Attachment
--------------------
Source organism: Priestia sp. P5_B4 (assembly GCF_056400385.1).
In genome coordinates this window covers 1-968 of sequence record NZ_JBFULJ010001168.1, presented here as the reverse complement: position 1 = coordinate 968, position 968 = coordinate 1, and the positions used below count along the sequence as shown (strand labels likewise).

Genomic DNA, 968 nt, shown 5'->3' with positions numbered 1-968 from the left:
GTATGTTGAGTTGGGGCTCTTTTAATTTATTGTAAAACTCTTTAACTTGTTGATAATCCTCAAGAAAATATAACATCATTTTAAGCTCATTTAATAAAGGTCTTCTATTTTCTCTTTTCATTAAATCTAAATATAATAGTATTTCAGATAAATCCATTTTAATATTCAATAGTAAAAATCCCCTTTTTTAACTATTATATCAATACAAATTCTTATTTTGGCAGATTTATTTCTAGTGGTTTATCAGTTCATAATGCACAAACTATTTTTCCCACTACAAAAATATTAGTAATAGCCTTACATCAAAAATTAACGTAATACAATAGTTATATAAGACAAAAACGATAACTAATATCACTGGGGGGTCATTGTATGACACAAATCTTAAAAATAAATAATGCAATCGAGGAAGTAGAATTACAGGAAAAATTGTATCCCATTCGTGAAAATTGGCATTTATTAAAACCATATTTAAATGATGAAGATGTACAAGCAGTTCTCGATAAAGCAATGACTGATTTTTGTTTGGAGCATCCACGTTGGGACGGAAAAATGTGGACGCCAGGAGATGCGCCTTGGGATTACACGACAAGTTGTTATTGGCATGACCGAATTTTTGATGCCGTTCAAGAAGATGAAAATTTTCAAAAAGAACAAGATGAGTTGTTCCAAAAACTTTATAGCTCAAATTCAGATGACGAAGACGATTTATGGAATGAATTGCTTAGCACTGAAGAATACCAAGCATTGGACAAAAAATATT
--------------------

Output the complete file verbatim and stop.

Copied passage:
Source organism: Priestia sp. P5_B4 (assembly GCF_056400385.1).
In genome coordinates this window covers 1-968 of sequence record NZ_JBFULJ010001168.1, presented here as the reverse complement: position 1 = coordinate 968, position 968 = coordinate 1, and the positions used below count along the sequence as shown (strand labels likewise).

Genomic DNA, 968 nt, shown 5'->3' with positions numbered 1-968 from the left:
GTATGTTGAGTTGGGGCTCTTTTAATTTATTGTAAAACTCTTTAACTTGTTGATAATCCTCAAGAAAATATAACATCATTTTAAGCTCATTTAATAAAGGTCTTCTATTTTCTCTTTTCATTAAATCTAAATATAATAGTATTTCAGATAAATCCATTTTAATATTCAATAGTAAAAATCCCCTTTTTTAACTATTATATCAATACAAATTCTTATTTTGGCAGATTTATTTCTAGTGGTTTATCAGTTCATAATGCACAAACTATTTTTCCCACTACAAAAATATTAGTAATAGCCTTACATCAAAAATTAACGTAATACAATAGTTATATAAGACAAAAACGATAACTAATATCACTGGGGGGTCATTGTATGACACAAATCTTAAAAATAAATAATGCAATCGAGGAAGTAGAATTACAGGAAAAATTGTATCCCATTCGTGAAAATTGGCATTTATTAAAACCATATTTAAATGATGAAGATGTACAAGCAGTTCTCGATAAAGCAATGACTGATTTTTGTTTGGAGCATCCACGTTGGGACGGAAAAATGTGGACGCCAGGAGATGCGCCTTGGGATTACACGACAAGTTGTTATTGGCATGACCGAATTTTTGATGCCGTTCAAGAAGATGAAAATTTTCAAAAAGAACAAGATGAGTTGTTCCAAAAACTTTATAGCTCAAATTCAGATGACGAAGACGATTTATGGAATGAATTGCTTAGCACTGAAGAATACCAAGCATTGGACAAAAAATATT